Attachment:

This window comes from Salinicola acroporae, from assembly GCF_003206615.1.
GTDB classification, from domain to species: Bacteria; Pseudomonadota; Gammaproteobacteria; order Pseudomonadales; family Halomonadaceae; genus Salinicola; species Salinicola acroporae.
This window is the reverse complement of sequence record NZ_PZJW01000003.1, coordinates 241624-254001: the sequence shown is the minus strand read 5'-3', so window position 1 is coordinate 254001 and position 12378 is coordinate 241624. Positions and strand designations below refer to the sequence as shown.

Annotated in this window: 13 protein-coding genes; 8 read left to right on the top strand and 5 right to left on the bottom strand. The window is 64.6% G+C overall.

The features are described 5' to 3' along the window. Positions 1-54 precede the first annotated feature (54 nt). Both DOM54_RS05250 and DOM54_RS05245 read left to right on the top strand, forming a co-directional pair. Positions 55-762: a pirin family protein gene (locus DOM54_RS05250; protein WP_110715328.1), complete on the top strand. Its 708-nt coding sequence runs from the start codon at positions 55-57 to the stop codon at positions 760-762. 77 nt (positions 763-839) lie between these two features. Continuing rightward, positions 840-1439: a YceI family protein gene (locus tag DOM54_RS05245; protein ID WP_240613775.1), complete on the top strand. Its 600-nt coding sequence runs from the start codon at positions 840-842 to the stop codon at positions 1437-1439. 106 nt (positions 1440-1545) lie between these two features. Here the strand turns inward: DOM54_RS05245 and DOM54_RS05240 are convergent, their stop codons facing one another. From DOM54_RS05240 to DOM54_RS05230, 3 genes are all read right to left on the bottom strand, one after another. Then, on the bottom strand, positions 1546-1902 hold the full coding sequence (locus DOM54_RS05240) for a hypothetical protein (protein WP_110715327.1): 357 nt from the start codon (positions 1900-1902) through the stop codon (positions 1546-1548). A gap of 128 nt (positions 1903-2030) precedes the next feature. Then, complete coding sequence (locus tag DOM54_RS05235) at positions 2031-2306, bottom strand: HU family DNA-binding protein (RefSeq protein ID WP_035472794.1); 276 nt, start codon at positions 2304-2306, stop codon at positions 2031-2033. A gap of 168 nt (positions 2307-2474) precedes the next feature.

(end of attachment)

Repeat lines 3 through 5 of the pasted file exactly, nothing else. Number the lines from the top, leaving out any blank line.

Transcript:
This window is the reverse complement of sequence record NZ_PZJW01000003.1, coordinates 241624-254001: the sequence shown is the minus strand read 5'-3', so window position 1 is coordinate 254001 and position 12378 is coordinate 241624. Positions and strand designations below refer to the sequence as shown.

Annotated in this window: 13 protein-coding genes; 8 read left to right on the top strand and 5 right to left on the bottom strand. The window is 64.6% G+C overall.

The features are described 5' to 3' along the window. Positions 1-54 precede the first annotated feature (54 nt). Both DOM54_RS05250 and DOM54_RS05245 read left to right on the top strand, forming a co-directional pair. Positions 55-762: a pirin family protein gene (locus DOM54_RS05250; protein WP_110715328.1), complete on the top strand. Its 708-nt coding sequence runs from the start codon at positions 55-57 to the stop codon at positions 760-762. 77 nt (positions 763-839) lie between these two features. Continuing rightward, positions 840-1439: a YceI family protein gene (locus tag DOM54_RS05245; protein ID WP_240613775.1), complete on the top strand. Its 600-nt coding sequence runs from the start codon at positions 840-842 to the stop codon at positions 1437-1439. 106 nt (positions 1440-1545) lie between these two features. Here the strand turns inward: DOM54_RS05245 and DOM54_RS05240 are convergent, their stop codons facing one another. From DOM54_RS05240 to DOM54_RS05230, 3 genes are all read right to left on the bottom strand, one after another. Then, on the bottom strand, positions 1546-1902 hold the full coding sequence (locus DOM54_RS05240) for a hypothetical protein (protein WP_110715327.1): 357 nt from the start codon (positions 1900-1902) through the stop codon (positions 1546-1548). A gap of 128 nt (positions 1903-2030) precedes the next feature. Then, complete coding sequence (locus tag DOM54_RS05235) at positions 2031-2306, bottom strand: HU family DNA-binding protein (RefSeq protein ID WP_035472794.1); 276 nt, start codon at positions 2304-2306, stop codon at positions 2031-2033. A gap of 168 nt (positions 2307-2474) precedes the next feature.